House Bill 92 “Abortion prohibition-supreme court decision” earned the unanimous approval of the Senate Labor committee last Monday. Before that, it cleared the House by a 43-16 margin. There, opponents of the bill raised the emotional issue of rape conception.
Representative Provenza (D-Laramie) shared her own story of rape and wondered, “what would happen if I was pregnant?” It’s a fair question. Even well-meaning people who speculate about the needs and feelings of such women, are only guessing. So, I sought out two women to give them voice.
Meet Kristi Kollar. This native of Afton, Wyoming, had just earned acceptance into the American Musical and Dramatic Academy—a world-renowned acting school in New York. Then her life changed. A classmate driving her home from school raped her in his car and she became pregnant.
“When I found out I was pregnant,” she said, “I remember just, immediately, knowing that I had a life.” This motivated her to learn the facts and write about them. “I felt her [my baby] like, kicking and moving, and she had hiccups while I was writing this essay.” This was her 20th week, “And I remember thinking, I don’t know how anyone can feel this and still go through it [abortion].”
At that point in our conversation, her three-year-old daughter wandered into the room. Kristi apologized for the interruption, but it was no interruption, at all. This child was the reason for our conversation. We were speaking, not about abortion, but about a person. Still, with the child in the room, the question I planned to ask caught in my throat.
When she left and was no longer within earshot, I swallowed hard and asked: “Was there ever an impulse where you just feel like this baby growing in me is a daily reminder of what happened to me?” Kristi’s reply was immediate: “No.” There were a thousand challenges that the pregnancy brought on, not the least of which was the prospect of losing her dream education. But, “it was never, like, because it was ‘a reminder.’”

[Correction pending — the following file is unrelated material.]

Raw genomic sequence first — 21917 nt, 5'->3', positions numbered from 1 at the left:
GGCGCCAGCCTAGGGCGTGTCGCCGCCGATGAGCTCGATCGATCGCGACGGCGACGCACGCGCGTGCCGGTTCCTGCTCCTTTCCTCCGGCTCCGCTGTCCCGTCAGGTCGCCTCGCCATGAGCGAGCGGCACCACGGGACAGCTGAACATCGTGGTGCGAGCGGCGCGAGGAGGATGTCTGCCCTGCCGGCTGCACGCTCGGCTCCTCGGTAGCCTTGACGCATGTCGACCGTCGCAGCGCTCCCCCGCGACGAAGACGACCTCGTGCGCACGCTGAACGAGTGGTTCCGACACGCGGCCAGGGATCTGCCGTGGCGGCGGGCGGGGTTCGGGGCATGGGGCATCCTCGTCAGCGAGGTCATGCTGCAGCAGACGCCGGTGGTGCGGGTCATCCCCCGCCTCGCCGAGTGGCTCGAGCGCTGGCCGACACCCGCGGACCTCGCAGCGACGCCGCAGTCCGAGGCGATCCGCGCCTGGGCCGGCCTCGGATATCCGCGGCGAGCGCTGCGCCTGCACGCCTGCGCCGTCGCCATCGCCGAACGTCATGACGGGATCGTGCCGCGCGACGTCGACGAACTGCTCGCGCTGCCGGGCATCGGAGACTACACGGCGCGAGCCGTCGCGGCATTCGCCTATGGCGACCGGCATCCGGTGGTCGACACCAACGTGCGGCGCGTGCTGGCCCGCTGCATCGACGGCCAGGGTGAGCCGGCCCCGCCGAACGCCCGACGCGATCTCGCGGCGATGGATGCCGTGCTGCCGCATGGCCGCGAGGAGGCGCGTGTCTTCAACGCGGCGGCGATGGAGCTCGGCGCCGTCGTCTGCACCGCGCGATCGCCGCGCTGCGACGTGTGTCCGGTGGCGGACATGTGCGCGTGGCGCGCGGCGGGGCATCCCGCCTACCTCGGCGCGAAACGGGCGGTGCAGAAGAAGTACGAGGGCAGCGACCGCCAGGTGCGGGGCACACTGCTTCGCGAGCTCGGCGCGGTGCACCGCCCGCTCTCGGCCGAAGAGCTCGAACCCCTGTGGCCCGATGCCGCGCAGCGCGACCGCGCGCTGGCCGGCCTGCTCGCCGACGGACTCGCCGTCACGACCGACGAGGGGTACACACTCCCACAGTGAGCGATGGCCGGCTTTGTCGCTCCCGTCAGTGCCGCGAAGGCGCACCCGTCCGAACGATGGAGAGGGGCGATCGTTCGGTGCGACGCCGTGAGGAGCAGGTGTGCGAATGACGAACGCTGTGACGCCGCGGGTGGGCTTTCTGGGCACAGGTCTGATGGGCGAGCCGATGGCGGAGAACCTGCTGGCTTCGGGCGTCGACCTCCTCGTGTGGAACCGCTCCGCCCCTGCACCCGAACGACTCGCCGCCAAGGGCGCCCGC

“When I look at Addy, and when I looked at her the day she was born, and every day that I look at her, I don’t see ‘a reminder.’ I see the person who got me through all that… I don’t know how I would have recovered from my assault if it had not been for Adeline. I think that would have been an even deeper wound than it already is.”
Ashley Sigrest agrees. She doesn’t just think it; she knows it. Ashley was drugged and raped in the spring of 1998. When she learned that she was pregnant, she didn’t want an abortion. She wanted an escape. But she believed those who promised her that abortion would give her escape.
Choiceless, she remembers “thinking, every day, that I HAD to go to the abortion clinic.” Still, she secretly mused, “If someone was out there screaming at me, maybe I’ll be too scared to go through with it… or [maybe] someone would intervene on my behalf.”
Once at the clinic, she told the receptionist that she had been raped, and said, “I don’t want to do this.” “No one cared that I had been raped. No one cared that I was not sure [about the abortion].” Instead, she laments, “they tell you THE BIG LIE, that you can just have the abortion and go on with your life as if nothing had happened.”
Too late, Ashley learned the truth. “My abortion did not help my rape… I ended up getting diagnosed with PTSD because of the abortion.” The escape she sought only took her son, Joshua Schuyler, and gave her another injury, deeper than the first. “Abortion is not the answer for a rape victim.” Rather, “It just really prolonged my healing from my assault.”
Representative Lebeau (D-Ethete) claimed otherwise in debate on the House floor. She supposed that this bill would “allow the pregnant victim to be reminded every living moment of the very intimate horrifying crime done to them.” I asked Ashley and Kristi if that is true.
“Regardless, the rape victim is going to think about the attack, always,” Ashley replied. “But if you add abortion on top of that, then you’re adding a whole new layer of trauma and victimization.” Kristi answered, “People who think that way aren’t bad people. They just don’t understand. And they have been lied to by a system that knows how to lie very well.”
Kristi didn’t miss her dream education, either. Last spring, she became the first mother, ever, to graduate from the American Musical and Dramatic Academy. “The narrative is that you can’t continue life afterward. But I felt so empowered that I could do both. That I was capable of going to school and still having Addy—that I was capable of healing and being a good mom despite what had happened.”
Ashley, also, has healed from both the assault and the abortion. Now she advocates for women like herself: “Women deserve better than abortion. Rape victims deserve better than abortion.”